UNION VALLEY RESERVOIR—Snowed in this week and with the ramps out of the water, only car toppers need try to head in for a day of trolling for Macks when the weather clears next week.

NORTH SALTWATER

BENICIA—Tony Lopez said that the sturgeon action picked up generally throughout the Suisun system with “one, two, three fish caught” at all the top spots. Favored now are the Middle Grounds, Port Chicago, Seal Island and Big Cut. There were some striped bass showing, including a 12 pounder that hit an anchovy for a 5-year-old boy who got some help from dad in landing the fish at the 1st Street Pier.

BODEGA BAY— Captain Rick Powers on the New Sea Angler reported slower action on the squid, but only because the devil fish didn’t want to come up and attack the boat like they have been. The 26 anglers on board on Sunday caught around a hundred squid. .

CROCKETT—The Morning Star was weathered out on Saturday with 14 anglers, targeting the waters way back in the north end of San Pablo Bay near the mouth of Sonoma Creek. The action was pretty good, with three shaker sturgeon to 43 inches released, one keeper measuring 54 inches boated, along with two keeper bass and a half dozen flounder. Some shaker bass were released as well.

EMERYVILLE—No trips out since Feb. 20 when a 50-inch sturgeon was boated on the Captain Hook. Frank Salazar at the landing said they are prepared to run trips, but not many anglers have been signing up for the sturgeon trips.

EUREKA—The ocean finally calmed down enough to allow some surf fishing, the biggest news being the first commercial landings of night surfsmelt from Gold Bluffs Beach. For recreational fishermen, surfperch are good bets at Gold Bluffs, Mad River and best of all, Centerville Beach.

HALF MOON BAY—Captain Tom Mattusch on the Huli Cat reported continued good crabbing and squid fishing, with the most recent trips finding limits of Dungeness on the weekend.

MARTINEZ—Lisa Resentez reported some big catches including a 42-pound striped bass that hit a bullhead for an anglers fishing at the Glomar. There were also several nice sturgeon weighed and reported, including a 72-inch oversized, a 62 pounder from the Mothball Fleet, and a 51 incher from Ryer Island. Captain Jim Smith put one customer on a giant oversized sturgeon on Saturday, the fish weighing an estimated 150 pounds, and measuring 83 inches.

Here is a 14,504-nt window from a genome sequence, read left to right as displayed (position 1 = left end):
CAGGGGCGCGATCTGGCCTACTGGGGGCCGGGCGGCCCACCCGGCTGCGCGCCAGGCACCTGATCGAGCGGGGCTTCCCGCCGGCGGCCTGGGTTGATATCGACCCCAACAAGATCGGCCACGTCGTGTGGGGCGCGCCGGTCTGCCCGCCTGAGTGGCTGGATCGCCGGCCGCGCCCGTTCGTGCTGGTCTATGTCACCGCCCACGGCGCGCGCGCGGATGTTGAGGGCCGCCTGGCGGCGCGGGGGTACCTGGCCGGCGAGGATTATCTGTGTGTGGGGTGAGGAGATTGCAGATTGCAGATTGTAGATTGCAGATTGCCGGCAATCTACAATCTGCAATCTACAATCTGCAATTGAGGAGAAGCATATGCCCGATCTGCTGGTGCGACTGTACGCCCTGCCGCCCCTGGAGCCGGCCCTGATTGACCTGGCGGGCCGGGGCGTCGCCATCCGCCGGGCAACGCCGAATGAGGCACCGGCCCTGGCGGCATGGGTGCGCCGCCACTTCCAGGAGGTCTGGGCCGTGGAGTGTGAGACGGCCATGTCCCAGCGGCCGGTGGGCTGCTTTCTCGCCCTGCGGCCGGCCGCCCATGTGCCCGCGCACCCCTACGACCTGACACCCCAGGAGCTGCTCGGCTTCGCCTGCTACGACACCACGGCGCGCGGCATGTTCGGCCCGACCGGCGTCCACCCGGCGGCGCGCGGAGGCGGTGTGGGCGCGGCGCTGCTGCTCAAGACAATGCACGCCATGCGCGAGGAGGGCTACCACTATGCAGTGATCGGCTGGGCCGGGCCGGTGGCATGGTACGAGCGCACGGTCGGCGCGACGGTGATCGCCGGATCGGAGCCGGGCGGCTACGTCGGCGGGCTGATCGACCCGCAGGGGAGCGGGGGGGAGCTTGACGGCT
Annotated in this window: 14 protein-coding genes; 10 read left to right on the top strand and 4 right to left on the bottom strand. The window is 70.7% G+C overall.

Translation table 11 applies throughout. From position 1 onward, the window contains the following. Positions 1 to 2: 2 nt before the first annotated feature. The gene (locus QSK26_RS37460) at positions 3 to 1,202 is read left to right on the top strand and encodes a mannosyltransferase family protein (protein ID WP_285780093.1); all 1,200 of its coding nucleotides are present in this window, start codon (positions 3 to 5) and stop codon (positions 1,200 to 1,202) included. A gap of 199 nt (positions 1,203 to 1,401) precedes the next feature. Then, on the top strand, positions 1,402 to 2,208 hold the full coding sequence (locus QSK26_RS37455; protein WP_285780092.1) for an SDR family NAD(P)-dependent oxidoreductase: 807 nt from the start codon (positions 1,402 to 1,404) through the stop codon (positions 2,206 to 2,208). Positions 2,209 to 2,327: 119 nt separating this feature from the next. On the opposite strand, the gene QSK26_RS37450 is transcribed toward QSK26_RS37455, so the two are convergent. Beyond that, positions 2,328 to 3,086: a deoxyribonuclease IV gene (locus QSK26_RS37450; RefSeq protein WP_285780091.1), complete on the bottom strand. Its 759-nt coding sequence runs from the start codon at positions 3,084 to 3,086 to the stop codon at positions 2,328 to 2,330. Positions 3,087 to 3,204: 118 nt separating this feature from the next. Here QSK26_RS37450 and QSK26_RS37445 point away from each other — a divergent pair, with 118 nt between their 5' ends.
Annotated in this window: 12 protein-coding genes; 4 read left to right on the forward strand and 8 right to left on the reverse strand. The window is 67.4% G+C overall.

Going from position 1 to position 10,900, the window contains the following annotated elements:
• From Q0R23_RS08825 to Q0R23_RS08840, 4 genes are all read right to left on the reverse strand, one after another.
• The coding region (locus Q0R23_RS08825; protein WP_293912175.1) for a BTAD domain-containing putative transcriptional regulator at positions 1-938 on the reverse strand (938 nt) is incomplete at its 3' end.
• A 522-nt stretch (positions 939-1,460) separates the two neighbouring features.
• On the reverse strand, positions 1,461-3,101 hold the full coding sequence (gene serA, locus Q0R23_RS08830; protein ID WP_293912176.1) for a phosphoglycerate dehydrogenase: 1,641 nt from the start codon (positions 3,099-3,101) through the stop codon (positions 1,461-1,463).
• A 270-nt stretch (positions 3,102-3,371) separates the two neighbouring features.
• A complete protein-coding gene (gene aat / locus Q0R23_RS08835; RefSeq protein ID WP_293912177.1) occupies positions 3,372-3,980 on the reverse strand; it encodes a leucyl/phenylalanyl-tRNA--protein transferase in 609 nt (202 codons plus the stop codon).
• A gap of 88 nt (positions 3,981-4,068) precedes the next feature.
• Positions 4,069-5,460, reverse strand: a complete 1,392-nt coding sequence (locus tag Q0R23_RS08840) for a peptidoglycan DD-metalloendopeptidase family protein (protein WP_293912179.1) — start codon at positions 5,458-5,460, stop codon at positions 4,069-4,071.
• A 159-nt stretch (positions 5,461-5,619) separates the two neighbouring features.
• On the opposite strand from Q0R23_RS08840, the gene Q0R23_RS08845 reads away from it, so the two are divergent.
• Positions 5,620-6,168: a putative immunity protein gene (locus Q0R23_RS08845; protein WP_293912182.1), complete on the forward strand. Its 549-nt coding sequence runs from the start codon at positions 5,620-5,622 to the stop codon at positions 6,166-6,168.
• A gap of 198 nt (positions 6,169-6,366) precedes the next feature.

SAN PABLO BAY—The top spots seem to be up at the northern end of the bay for sturgeon, stripers and some flounder. Grass and ghost shrimp are the favored baits. There were good reports from the mouth of Sonoma Creek and the Napa River also.

NORTHEASTERN AREA

LAKE ALMANOR— Baits such as roe or a small piece of a nightcrawler, jigging, and trolling with streamer flies were all producing trout to 3 pounds. The Canyon Dam was the more populated area, but then it’s the easiest to access. Rec. 2 and the Powerhouse were also good areas for targeting trout. Pond smelt is what they have been feeding on, and the bite has been from the surface down to 10 feet.

BAUM LAKE—There have been reports of lots of 8- to 12-inch brown trout, as well as larger rainbow here, as the bite has been fair to good regardless of the weather. Look for where water is coming in or there is structure. Your best luck with flies will be BWO’s, Griffith’s gnats, zebra midges, woolly buggers, copper john’s in red and pheasant tails. Small nightcrawlers fished in the current are doing well. Lure fishermen are still using Kastmasters and Panther Martins for their fish.

IRON CANYON—The last report showed access was limited here to the dam via the Pit 5 Road but there were no fishing reports as this is a hard area to get to.

PIT RIVER—This area is open to catch and release only, barbless hooks, and artificials only from Lake Britton dam downstream. With all of the PG&E road closures though, it’s hard to get here and few reports ever come in.

LAKE SHASTA—Trout fishing is picking up, as is salmon fishing. A silver/blue Cripplure and a Sling Blade took salmon at 120 feet down. Top-lining a U.V. silver Cripplure 250 feet behind the boat took trout to 17 inches in the top 10 to 15 feet. Bass will be holding throughout the water column from the shallows out to 40 feet. Senkos in colors like baby bass and green pumpkin as well as some swimbaits will be worth a try.